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dc.contributor.authorSobariu, Dana Luminita
dc.contributor.authorFertu, Daniela Ionela
dc.contributor.authorDiaconu, Mariana
dc.contributor.authorPavel, Lucian Vasile
dc.contributor.authorHlihor, Raluca-Maria
dc.contributor.authorDragoi, Elena Niculina
dc.contributor.authorCurteanu, Silvia
dc.contributor.authorLenz, Markus
dc.contributor.authorCorvini, Philippe
dc.contributor.authorGavrilescu, Maria
dc.date.accessioned2018-01-09T14:16:33Z
dc.date.available2018-01-09T14:16:33Z
dc.date.issued2017
dc.identifier.doihttps://doi.org/10.1016/j.nbt.2016.09.002
dc.identifier.urihttp://hdl.handle.net/11654/25780
dc.description.abstractCertain species of plants can benefit from synergistic effects with plant growth-promoting rhizobacteria (PGPR) that improve plant growth and metal accumulation, mitigating toxic effects on plants and increasing their tolerance to heavy metals. The application of PGPR as biofertilizers and atmospheric nitrogen fixators contributes considerably to the intensification of the phytoremediation process. In this paper, we have built a system consisting of rhizospheric Azotobacter microbial populations and Lepidium sativum plants, growing in solutions containing heavy metals in various concentrations. We examined the ability of the organisms to grow in symbiosis so as to stimulate the plant growth and enhance its tolerance to Cr(VI) and Cd(II), to ultimately provide a reliable phytoremediation system. The study was developed at the laboratory level and, at this stage, does not assess the inherent interactions under real conditions occurring in contaminated fields with autochthonous microflora and under different pedoclimatic conditions and environmental stresses. Azotobacter sp. bacteria could indeed stimulate the average germination efficiency of Lepidium sativum by almost 7%, average root length by 22%, average stem length by 34% and dry biomass by 53%. The growth of L. sativum has been affected to a greater extent in Cd(II) solutions due its higher toxicity compared to that of Cr(VI). The reduced tolerance index (TI, %) indicated that plant growth in symbiosis with PGPR was however affected by heavy metal toxicity, while the tolerance of the plant to heavy metals was enhanced in the bacteria-plant system. A methodology based on artificial neural networks (ANNs) and differential evolution (DE), specifically a neuro-evolutionary approach, was applied to model germination rates, dry biomass and root/stem length and proving the robustness of the experimental data. The errors associated with all four variables are small and the correlation coefficients higher than 0.98, which indicate that the selected models can efficiently predict the experimental data.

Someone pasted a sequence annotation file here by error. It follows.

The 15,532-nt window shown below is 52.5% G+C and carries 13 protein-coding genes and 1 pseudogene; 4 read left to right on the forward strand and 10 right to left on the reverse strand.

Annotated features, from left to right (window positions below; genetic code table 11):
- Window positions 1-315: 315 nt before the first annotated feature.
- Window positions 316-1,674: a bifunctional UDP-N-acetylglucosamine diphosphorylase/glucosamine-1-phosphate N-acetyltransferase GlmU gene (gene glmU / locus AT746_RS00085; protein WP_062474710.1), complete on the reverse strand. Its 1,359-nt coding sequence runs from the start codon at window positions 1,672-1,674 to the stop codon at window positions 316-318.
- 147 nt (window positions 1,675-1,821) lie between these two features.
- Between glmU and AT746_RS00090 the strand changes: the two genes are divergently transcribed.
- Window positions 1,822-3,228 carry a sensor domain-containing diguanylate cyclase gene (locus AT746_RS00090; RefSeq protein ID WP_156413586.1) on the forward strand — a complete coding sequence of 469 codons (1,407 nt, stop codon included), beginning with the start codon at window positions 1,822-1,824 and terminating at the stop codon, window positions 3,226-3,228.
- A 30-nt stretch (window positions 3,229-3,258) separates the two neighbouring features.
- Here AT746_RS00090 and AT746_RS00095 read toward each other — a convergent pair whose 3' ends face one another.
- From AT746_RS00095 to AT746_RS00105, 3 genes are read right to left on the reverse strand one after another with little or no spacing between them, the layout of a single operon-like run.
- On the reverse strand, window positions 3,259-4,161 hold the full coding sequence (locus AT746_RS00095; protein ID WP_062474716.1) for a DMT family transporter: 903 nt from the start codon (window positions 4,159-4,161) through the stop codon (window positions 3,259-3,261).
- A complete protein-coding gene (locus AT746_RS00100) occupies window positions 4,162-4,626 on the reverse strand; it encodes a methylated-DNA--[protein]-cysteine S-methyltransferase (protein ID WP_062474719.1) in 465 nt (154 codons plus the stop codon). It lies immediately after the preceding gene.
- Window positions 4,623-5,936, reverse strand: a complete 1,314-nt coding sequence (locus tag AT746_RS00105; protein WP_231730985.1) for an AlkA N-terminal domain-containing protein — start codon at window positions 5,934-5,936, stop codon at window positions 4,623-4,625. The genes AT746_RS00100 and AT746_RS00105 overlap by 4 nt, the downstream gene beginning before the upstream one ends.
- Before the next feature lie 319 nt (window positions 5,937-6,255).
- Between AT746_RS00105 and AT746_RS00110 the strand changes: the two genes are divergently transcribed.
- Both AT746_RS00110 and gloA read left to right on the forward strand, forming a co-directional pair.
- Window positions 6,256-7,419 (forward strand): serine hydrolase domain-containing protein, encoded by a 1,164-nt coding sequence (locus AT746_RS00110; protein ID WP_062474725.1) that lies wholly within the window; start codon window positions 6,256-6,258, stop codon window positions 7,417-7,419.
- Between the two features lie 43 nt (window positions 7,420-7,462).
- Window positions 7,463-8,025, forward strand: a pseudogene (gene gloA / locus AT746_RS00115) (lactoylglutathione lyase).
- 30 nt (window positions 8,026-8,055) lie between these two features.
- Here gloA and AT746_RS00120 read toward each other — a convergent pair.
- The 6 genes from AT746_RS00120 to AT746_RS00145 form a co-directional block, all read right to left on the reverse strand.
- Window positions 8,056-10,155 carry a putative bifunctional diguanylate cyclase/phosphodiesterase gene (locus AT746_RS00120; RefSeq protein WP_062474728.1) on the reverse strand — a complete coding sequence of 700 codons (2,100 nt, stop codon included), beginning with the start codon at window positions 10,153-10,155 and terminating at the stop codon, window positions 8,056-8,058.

dc.description.urihttp://www.sciencedirect.com/science/article/pii/S1871678416324037?via%3Dihub
dc.language.isoen_US
dc.relation.ispartofNew Biotechnology
dc.accessRightsAnonymous
dc.subjectAzotobacter sp.
dc.subjectCadmium
dc.subjectChromium
dc.subjectLepidium sativum
dc.subjectRhizobacteria
dc.subjectTolerance
dc.titleRhizobacteria and Plant Symbiosis in Heavy Metal Uptake and Its Implications for Soil Bioremediation
dc.type01 - Zeitschriftenartikel, Journalartikel oder Magazin
dc.volume39
dc.issueA
dc.audienceScience
fhnw.publicationStatePublished
fhnw.ReviewTypeAnonymous ex ante peer review of a complete publication
fhnw.InventedHereYes
fhnw.PublishedSwitzerlandYes
fhnw.pagination125-134
fhnw.IsStudentsWorkno
fhnw.publicationOnlineJa


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